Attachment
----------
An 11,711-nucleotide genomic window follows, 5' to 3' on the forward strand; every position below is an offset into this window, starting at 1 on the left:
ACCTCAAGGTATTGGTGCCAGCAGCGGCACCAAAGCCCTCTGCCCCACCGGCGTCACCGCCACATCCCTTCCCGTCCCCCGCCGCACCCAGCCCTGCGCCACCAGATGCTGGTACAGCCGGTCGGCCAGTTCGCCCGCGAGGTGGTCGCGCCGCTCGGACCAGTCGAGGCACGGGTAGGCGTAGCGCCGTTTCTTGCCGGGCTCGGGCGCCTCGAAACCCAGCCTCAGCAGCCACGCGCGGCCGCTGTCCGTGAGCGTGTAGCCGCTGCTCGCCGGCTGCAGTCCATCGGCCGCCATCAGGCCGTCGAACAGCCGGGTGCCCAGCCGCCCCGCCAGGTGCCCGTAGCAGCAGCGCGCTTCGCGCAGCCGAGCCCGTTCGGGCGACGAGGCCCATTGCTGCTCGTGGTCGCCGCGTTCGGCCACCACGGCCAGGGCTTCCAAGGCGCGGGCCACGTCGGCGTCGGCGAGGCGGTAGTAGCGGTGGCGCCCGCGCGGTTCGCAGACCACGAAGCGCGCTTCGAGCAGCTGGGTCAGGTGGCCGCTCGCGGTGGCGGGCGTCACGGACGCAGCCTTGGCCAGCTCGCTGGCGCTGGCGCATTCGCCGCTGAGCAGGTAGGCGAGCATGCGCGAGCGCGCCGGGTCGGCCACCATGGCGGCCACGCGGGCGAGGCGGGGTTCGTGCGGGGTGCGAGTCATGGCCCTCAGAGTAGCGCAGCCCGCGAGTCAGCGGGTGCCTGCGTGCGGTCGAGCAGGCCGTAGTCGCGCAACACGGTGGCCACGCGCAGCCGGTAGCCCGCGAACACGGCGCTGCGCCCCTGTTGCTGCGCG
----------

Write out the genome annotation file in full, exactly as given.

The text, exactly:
An 11,711-nucleotide genomic window follows, 5' to 3' on the forward strand; every position below is an offset into this window, starting at 1 on the left:
ACCTCAAGGTATTGGTGCCAGCAGCGGCACCAAAGCCCTCTGCCCCACCGGCGTCACCGCCACATCCCTTCCCGTCCCCCGCCGCACCCAGCCCTGCGCCACCAGATGCTGGTACAGCCGGTCGGCCAGTTCGCCCGCGAGGTGGTCGCGCCGCTCGGACCAGTCGAGGCACGGGTAGGCGTAGCGCCGTTTCTTGCCGGGCTCGGGCGCCTCGAAACCCAGCCTCAGCAGCCACGCGCGGCCGCTGTCCGTGAGCGTGTAGCCGCTGCTCGCCGGCTGCAGTCCATCGGCCGCCATCAGGCCGTCGAACAGCCGGGTGCCCAGCCGCCCCGCCAGGTGCCCGTAGCAGCAGCGCGCTTCGCGCAGCCGAGCCCGTTCGGGCGACGAGGCCCATTGCTGCTCGTGGTCGCCGCGTTCGGCCACCACGGCCAGGGCTTCCAAGGCGCGGGCCACGTCGGCGTCGGCGAGGCGGTAGTAGCGGTGGCGCCCGCGCGGTTCGCAGACCACGAAGCGCGCTTCGAGCAGCTGGGTCAGGTGGCCGCTCGCGGTGGCGGGCGTCACGGACGCAGCCTTGGCCAGCTCGCTGGCGCTGGCGCATTCGCCGCTGAGCAGGTAGGCGAGCATGCGCGAGCGCGCCGGGTCGGCCACCATGGCGGCCACGCGGGCGAGGCGGGGTTCGTGCGGGGTGCGAGTCATGGCCCTCAGAGTAGCGCAGCCCGCGAGTCAGCGGGTGCCTGCGTGCGGTCGAGCAGGCCGTAGTCGCGCAACACGGTGGCCACGCGCAGCCGGTAGCCCGCGAACACGGCGCTGCGCCCCTGTTGCTGCGCG